<img height="1" width="1" style="display:none;" alt="" src="https://analytics.twitter.com/i/adsct?txn_id=l615x&amp;p_id=Twitter&amp;tw_sale_amount=0&amp;tw_order_quantity=0"/> <img height="1" width="1" style="display:none;" alt="" src="https://t.co/i/adsct?txn_id=l615x&amp;p_id=Twitter&amp;tw_sale_amount=0&amp;tw_order_quantity=0"/>

Blogs

Navigating Mental Health in the Work Place

Each year one in six working people will experience some form of mental ill health. Take a look around where you work, the likelihood is that you are working with someone who has had or may currently have a mental ill health in some form.

It is possible, because of the way in which mental health problems develop that neither the person who is suffering or you will recognise the symptoms. People facing mental health challenges have an uncanny way of rising to that challenge and carrying on as if nothing is wrong.

The impact that mental ill health has on individuals, the people around them and the companies where they work has been well documented, but whilst an increasing number of employers are taking actions to support good mental health and wider employee well-being many employers are lagging behind.

We know that if we design jobs, ways of working poorly we can create a negative impact on an employee’s physical health, ergonomic problems from a poorly designed work space for example. What is less well known is that a poorly designed job is just as likely to have a negative impact on the workers mental health as well.

Mental ill health is often caused by some sort of change to an individual’s life, which may have no connection with their work, and whilst they may be competent at managing the symptoms the reality is that poor mental health will impact an employee’s performance and morale as much as any physical ailment. Consequently, it is important that employers know how to deal with mental health on a collective and individual basis.

The new Framework for Positive Mental Health which Acas are launching today provides employers, line managers and individual employees with an easy to understand approach to equalising the ways in which mental and physical ill health are handled at work.

Acas have avoided the temptation to preach to employers or employees about what they should do, instead focusing on getting the discussion moving.

Used as a catalyst for discussion the Framework will help people to overcome one of the main challenges that everyone seems to face when it comes to mental ill health. We just don’t like to talk about it. Talking about physical ill health is something that more and more people are comfortable discussing, even with strangers. This may be because many physical health issues are the result of something that can be identified as separate to us, something alien that we can fight, and others can support us in the battle against that enemy. When it comes to mental ill health the problem is in our minds so in many ways the battle can be perceived to be against ourselves, almost like a civil war.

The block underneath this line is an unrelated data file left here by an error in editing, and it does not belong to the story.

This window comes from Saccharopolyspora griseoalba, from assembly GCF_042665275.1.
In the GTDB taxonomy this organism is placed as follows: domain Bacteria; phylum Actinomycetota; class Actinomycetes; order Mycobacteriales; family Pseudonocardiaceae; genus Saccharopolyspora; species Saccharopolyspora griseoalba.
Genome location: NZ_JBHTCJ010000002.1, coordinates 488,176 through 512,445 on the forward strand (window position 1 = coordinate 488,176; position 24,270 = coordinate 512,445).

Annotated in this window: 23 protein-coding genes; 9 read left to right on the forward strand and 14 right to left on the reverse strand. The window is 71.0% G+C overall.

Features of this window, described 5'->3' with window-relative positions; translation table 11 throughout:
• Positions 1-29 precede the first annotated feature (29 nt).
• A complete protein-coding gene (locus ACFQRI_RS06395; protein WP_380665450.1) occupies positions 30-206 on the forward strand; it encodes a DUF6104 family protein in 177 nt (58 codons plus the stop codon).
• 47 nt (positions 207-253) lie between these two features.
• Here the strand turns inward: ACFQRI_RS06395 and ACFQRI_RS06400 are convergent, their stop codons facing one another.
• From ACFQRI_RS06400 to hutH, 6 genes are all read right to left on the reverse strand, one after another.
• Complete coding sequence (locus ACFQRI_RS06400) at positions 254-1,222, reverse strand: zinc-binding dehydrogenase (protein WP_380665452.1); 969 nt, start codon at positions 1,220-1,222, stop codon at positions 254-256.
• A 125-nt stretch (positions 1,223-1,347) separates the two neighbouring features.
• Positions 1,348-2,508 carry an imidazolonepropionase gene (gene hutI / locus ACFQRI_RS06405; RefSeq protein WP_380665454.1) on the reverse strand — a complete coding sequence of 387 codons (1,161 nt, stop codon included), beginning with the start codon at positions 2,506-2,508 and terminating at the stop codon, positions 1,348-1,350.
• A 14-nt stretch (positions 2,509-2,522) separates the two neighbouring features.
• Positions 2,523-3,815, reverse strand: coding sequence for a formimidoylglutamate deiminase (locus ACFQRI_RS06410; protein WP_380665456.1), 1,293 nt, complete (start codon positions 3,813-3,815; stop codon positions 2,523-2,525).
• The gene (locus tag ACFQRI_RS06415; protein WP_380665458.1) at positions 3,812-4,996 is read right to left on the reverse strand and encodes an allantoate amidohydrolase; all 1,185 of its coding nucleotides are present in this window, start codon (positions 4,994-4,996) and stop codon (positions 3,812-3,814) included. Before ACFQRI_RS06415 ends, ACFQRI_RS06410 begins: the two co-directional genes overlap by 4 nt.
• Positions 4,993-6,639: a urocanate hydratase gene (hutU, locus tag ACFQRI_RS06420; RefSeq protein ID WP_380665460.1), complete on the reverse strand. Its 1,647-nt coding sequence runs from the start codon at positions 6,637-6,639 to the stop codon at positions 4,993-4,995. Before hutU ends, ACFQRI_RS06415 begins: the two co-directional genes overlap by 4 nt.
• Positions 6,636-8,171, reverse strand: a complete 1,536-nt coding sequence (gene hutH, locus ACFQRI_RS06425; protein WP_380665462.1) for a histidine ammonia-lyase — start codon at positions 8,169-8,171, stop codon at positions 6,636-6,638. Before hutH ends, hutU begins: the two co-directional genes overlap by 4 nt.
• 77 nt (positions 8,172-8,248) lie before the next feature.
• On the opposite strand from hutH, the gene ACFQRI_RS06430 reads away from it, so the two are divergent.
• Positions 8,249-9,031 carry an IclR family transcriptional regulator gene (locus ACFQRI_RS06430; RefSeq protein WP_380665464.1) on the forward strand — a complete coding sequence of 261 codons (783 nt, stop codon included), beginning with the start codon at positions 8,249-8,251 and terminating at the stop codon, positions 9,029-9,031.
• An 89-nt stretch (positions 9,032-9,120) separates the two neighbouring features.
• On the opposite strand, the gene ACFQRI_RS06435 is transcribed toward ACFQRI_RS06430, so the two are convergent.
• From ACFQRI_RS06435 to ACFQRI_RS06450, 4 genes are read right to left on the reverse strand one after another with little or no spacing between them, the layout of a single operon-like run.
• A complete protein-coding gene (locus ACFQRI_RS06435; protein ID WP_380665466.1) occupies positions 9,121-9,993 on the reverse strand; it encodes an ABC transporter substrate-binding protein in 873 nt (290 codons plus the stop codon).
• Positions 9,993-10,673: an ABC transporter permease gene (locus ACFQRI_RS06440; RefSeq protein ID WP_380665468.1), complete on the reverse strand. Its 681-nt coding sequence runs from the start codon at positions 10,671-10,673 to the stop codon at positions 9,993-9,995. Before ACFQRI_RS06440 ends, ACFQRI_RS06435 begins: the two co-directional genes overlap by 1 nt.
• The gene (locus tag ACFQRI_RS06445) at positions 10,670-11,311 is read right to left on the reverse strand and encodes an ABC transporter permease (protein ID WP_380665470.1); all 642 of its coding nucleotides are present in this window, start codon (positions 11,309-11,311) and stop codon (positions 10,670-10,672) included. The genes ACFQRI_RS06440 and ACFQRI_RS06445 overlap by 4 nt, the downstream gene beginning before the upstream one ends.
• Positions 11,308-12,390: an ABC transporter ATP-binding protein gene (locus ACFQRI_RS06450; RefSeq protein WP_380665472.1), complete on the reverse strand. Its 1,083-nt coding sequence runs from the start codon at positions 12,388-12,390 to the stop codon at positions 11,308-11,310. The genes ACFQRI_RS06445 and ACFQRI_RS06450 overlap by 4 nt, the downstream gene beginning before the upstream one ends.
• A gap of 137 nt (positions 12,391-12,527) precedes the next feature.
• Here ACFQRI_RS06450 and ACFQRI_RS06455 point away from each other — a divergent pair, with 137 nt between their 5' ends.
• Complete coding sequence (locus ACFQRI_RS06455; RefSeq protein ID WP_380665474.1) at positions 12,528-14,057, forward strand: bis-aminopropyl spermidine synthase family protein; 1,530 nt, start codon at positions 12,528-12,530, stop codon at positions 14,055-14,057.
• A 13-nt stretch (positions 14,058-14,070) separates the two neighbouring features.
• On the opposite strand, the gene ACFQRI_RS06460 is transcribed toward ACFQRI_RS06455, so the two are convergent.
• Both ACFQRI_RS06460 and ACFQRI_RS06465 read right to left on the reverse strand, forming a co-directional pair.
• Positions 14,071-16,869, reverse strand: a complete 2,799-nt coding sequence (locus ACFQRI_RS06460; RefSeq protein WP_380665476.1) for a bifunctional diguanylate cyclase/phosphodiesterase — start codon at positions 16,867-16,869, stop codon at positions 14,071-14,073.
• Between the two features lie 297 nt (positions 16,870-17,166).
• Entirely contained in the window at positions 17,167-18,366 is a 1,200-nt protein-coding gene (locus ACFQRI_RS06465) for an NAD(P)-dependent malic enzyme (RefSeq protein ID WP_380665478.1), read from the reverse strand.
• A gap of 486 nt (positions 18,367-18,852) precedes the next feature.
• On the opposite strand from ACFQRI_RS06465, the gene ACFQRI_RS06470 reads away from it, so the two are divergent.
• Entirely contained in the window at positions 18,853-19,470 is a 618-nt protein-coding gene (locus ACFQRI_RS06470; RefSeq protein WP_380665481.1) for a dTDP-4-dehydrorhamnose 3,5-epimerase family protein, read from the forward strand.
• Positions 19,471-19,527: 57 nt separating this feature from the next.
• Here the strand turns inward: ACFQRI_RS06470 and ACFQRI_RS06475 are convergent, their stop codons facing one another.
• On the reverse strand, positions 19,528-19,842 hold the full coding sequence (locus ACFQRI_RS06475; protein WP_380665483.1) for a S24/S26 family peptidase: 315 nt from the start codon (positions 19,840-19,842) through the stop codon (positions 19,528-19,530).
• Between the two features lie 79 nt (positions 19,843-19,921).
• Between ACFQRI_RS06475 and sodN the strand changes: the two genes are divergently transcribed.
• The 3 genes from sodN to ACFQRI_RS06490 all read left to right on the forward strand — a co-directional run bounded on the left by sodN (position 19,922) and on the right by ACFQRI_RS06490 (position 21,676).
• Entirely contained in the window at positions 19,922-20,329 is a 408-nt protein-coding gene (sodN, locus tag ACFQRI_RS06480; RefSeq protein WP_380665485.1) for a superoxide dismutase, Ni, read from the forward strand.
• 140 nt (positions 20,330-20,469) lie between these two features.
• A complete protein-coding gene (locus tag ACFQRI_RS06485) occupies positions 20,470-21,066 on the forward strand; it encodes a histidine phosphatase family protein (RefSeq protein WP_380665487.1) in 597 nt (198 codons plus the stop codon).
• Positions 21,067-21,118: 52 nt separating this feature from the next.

Employers who are keen to promote discussion and the creation of a work place were mental health issues are respected will find the Acas Framework for Positive Mental Health covers every issue that they need to question themselves on. It is likely that both investigating the issues and finding improvements will be an uncomfortable experience for everyone involved.

Users of the Framework will find themselves more aware of the situation in their organisation but perhaps still in need of guidance on how to address the issues that the Framework has helped them to identify.

Training that raises awareness of the wider issues of mental health amongst all levels of the employee hierarchy will help to stop the embarrassment many people have when discussing mental health.

Helping someone who is experiencing poor mental health can be as straight-forward as asking them if they are alright. But for this to happen early enough employees need to understand the symptoms of poor mental health and how to spot those symptoms in themselves and other people.


More information on training in managing mental health and employee well-being can be found in the Work Place Learning Centre.

E-mail me when people leave their comments –

During a career as a human resources and employee development professional that started in 1981 Michael Millward has worked around the world in a wide range of businesses from start-ups to major conglomerates. His industry experience includes, local and national government, manufacturing, financial services, retail, distribution, hi-tech, e-commerce.

You need to be a member of DPG Community to add comments!

Join DPG Community

What's Happening?

Mark Birchall updated their profile photo
17 minutes ago
Evelyn Jackson updated their profile photo
29 minutes ago
Dee Dlamini and Victoria Ivory are now connected
2 hours ago
Kelly Brinkworth and Rachel Wakefield are now connected
3 hours ago
Fritha Stavrakakis updated their profile photo
3 hours ago
Fritha Stavrakakis and Elspeth Turner are now connected
4 hours ago
Victoria Ivory updated their profile
5 hours ago
Victoria Ivory is now connected with William Messent and Kevan Collier
5 hours ago
Gary Norris commented on Katie Owen's blog post Looking for CIPD level 5 discussion group
5 hours ago
Richard Spencer updated their profile
5 hours ago
More…